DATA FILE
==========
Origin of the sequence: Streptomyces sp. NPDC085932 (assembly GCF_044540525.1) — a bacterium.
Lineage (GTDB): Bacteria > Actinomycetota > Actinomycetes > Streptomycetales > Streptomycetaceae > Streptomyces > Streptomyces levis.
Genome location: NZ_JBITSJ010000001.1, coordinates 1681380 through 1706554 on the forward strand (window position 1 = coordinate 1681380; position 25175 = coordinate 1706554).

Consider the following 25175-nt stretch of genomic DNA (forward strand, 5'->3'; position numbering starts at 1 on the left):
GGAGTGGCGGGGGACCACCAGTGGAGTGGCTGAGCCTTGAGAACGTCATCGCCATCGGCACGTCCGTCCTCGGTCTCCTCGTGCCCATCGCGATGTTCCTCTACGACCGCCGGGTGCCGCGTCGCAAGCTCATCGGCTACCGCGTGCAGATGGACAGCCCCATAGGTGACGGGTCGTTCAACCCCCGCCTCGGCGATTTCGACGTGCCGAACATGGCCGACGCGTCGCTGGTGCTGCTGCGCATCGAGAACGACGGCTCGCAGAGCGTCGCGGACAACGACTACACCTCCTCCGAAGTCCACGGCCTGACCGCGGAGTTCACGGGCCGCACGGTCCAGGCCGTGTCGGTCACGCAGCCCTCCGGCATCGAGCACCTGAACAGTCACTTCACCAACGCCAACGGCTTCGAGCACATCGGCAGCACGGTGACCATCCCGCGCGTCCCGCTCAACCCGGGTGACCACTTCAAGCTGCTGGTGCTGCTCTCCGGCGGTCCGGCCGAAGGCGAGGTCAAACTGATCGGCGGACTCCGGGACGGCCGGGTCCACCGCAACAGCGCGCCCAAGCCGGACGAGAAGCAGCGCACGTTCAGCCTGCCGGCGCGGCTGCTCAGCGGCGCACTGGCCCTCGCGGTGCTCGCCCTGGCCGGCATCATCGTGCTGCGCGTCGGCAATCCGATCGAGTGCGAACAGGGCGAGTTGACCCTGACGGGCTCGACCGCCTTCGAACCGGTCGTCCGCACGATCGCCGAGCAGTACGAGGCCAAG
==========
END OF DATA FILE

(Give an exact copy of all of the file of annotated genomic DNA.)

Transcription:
Origin of the sequence: Streptomyces sp. NPDC085932 (assembly GCF_044540525.1) — a bacterium.
Lineage (GTDB): Bacteria > Actinomycetota > Actinomycetes > Streptomycetales > Streptomycetaceae > Streptomyces > Streptomyces levis.
Genome location: NZ_JBITSJ010000001.1, coordinates 1681380 through 1706554 on the forward strand (window position 1 = coordinate 1681380; position 25175 = coordinate 1706554).

Consider the following 25175-nt stretch of genomic DNA (forward strand, 5'->3'; position numbering starts at 1 on the left):
GGAGTGGCGGGGGACCACCAGTGGAGTGGCTGAGCCTTGAGAACGTCATCGCCATCGGCACGTCCGTCCTCGGTCTCCTCGTGCCCATCGCGATGTTCCTCTACGACCGCCGGGTGCCGCGTCGCAAGCTCATCGGCTACCGCGTGCAGATGGACAGCCCCATAGGTGACGGGTCGTTCAACCCCCGCCTCGGCGATTTCGACGTGCCGAACATGGCCGACGCGTCGCTGGTGCTGCTGCGCATCGAGAACGACGGCTCGCAGAGCGTCGCGGACAACGACTACACCTCCTCCGAAGTCCACGGCCTGACCGCGGAGTTCACGGGCCGCACGGTCCAGGCCGTGTCGGTCACGCAGCCCTCCGGCATCGAGCACCTGAACAGTCACTTCACCAACGCCAACGGCTTCGAGCACATCGGCAGCACGGTGACCATCCCGCGCGTCCCGCTCAACCCGGGTGACCACTTCAAGCTGCTGGTGCTGCTCTCCGGCGGTCCGGCCGAAGGCGAGGTCAAACTGATCGGCGGACTCCGGGACGGCCGGGTCCACCGCAACAGCGCGCCCAAGCCGGACGAGAAGCAGCGCACGTTCAGCCTGCCGGCGCGGCTGCTCAGCGGCGCACTGGCCCTCGCGGTGCTCGCCCTGGCCGGCATCATCGTGCTGCGCGTCGGCAATCCGATCGAGTGCGAACAGGGCGAGTTGACCCTGACGGGCTCGACCGCCTTCGAACCGGTCGTCCGCACGATCGCCGAGCAGTACGAGGCCAAG